• Sorry, just read the “Crap! I forgot to upload it” comment from you. Instead of shutting down the comments maybe put a note in the show notes section saying that you can’t for….

  25. Michael Matthews

    Outstanding show. New to the prepper podcast, but so glad I found it. Have learned some new things in a very short time. Thank you.

  26. Yea, great show! I found this:
    http://www.upmc-biosecurity.org/website/resources/publications/2009/2009-03-27-max_st_local_med_cntr.html#shelf-life
    the PDF attached has at least some of the info (specifically mentioning 13 year shelf life for ciprofloxacin and 7 for doxycycline) and no disclaimer on the page that I saw, and no requirement for a password to get it. Haven’t read though the whole thing yet as I’m still digesting the episode, and all my notes!

    Thanks as ever.

  27. I can only find antibiotics in powder form at the petstore. Should I get these or search online for the recommended antibiotics? Would the shelf life be adversely affected? Even so, there are four or five powdered antibiotics to choose from- should I focus or buy an assortment?
    Thanks!

    • Agorculture Hi! Ok, I would try to find the pill versions of these medications.
      Here is the article that Dr Bones wrote about exp dates and fish antibiotics. It includes a list of some good ones to have:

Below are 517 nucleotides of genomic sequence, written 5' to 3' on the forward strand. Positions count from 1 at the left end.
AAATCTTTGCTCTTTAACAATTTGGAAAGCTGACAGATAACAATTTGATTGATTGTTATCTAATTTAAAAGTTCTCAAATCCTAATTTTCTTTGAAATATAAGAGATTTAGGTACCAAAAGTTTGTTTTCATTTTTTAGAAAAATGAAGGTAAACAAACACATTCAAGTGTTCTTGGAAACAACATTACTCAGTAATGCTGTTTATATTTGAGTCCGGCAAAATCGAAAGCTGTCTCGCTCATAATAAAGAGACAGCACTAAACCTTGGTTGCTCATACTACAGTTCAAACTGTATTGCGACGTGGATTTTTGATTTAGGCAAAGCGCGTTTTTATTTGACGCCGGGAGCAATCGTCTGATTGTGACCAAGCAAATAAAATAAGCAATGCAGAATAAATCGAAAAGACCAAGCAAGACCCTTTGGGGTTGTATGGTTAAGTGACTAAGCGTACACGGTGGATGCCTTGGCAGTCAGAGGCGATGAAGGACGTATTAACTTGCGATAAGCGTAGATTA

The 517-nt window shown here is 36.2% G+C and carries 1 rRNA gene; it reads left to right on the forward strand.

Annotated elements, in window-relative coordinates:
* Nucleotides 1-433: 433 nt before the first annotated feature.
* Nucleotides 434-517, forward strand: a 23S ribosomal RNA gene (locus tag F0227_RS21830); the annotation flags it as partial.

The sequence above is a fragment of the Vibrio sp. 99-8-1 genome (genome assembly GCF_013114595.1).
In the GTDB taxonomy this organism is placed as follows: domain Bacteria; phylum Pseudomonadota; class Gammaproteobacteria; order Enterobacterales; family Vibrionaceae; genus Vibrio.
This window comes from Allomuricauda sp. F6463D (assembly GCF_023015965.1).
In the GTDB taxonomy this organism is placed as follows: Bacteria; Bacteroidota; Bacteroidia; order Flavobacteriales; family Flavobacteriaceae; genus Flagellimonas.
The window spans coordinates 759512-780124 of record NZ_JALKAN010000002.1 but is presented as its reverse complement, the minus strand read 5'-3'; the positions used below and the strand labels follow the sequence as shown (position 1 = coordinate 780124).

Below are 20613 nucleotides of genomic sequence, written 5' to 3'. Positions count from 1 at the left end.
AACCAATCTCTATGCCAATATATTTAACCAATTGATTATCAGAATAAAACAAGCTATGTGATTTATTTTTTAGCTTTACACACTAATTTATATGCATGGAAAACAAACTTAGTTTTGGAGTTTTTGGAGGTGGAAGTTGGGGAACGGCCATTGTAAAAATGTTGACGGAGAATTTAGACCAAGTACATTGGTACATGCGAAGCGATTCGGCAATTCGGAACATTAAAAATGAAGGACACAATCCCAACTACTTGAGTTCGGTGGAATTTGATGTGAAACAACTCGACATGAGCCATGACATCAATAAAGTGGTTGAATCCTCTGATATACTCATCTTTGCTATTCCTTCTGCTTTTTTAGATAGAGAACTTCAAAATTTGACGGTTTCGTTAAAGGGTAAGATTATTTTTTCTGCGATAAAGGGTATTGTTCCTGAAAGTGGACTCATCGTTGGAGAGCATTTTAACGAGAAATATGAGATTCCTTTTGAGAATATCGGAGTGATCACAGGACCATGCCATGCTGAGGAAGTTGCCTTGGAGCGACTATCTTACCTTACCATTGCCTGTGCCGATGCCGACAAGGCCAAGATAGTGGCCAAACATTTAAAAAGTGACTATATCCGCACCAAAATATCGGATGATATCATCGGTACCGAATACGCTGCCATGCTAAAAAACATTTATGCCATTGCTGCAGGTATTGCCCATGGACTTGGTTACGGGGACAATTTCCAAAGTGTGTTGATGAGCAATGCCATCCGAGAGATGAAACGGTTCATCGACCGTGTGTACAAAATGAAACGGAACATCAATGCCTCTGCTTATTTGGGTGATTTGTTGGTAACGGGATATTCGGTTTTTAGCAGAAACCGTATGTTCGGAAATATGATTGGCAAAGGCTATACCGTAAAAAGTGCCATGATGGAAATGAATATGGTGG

http://doctorbonesandamyshow.blogspot.com/
      Look at popular posts for :Making Penicillin at Home, it is from May 9th.
      At the bottom of that post are a list of antibiotics and a link to the exp date article called: A Doctor’s Thoughts on Antibiotics, Expiration Dates, and TEOTWAWKI(written BY Dr Bones) I hope this helps! Nurse Amy

      • Hi Nurse Amy,
        Thank you so much for answering my questions and for the article! I really appreciate it and this information is immensely helpful! I look forward to learning from your awesome podcasts, posts and videos. Thank you and Dr. Bones for putting this out!
        BTW, after reading the making Penicillin article, it occured to me that counterfeit/tampered medicine will become a much bigger problem in TEOTWAWKI than it is now. We will have to be aware of warning signs and, likewise, be able to prove that our medicines are good for barter.
        Thanks!!!

  28. Thanks, Jack! I’m currently listening to this podcast and was so excited I had to post a thank you! Dr. Bones and Nurse Amy are A-W-E-S-O-M-E!!! I’m currently going to school to get my Associates in Nursing and am already an EMT and this was the reason WHY! Of course, I started before I heard but, I the reason is still the same. I want to help people get around Government Regulations when it comes to health. We don’t NEED 90% of what’s shoved on us and the other 10% is the serious stuff that they tend to ignore. Off mysoapbox… Thanks again, Jack!

    • Vin, Thanks so much for the really nice comment! Good luck in your medical training. I know it’s hard work, but soooo worth the effort!! You will be a great “medic” if a collapse ever happens and people will turn to you for help. So keep learning everyday, you can never know it all! Thanks again, Nurse Amy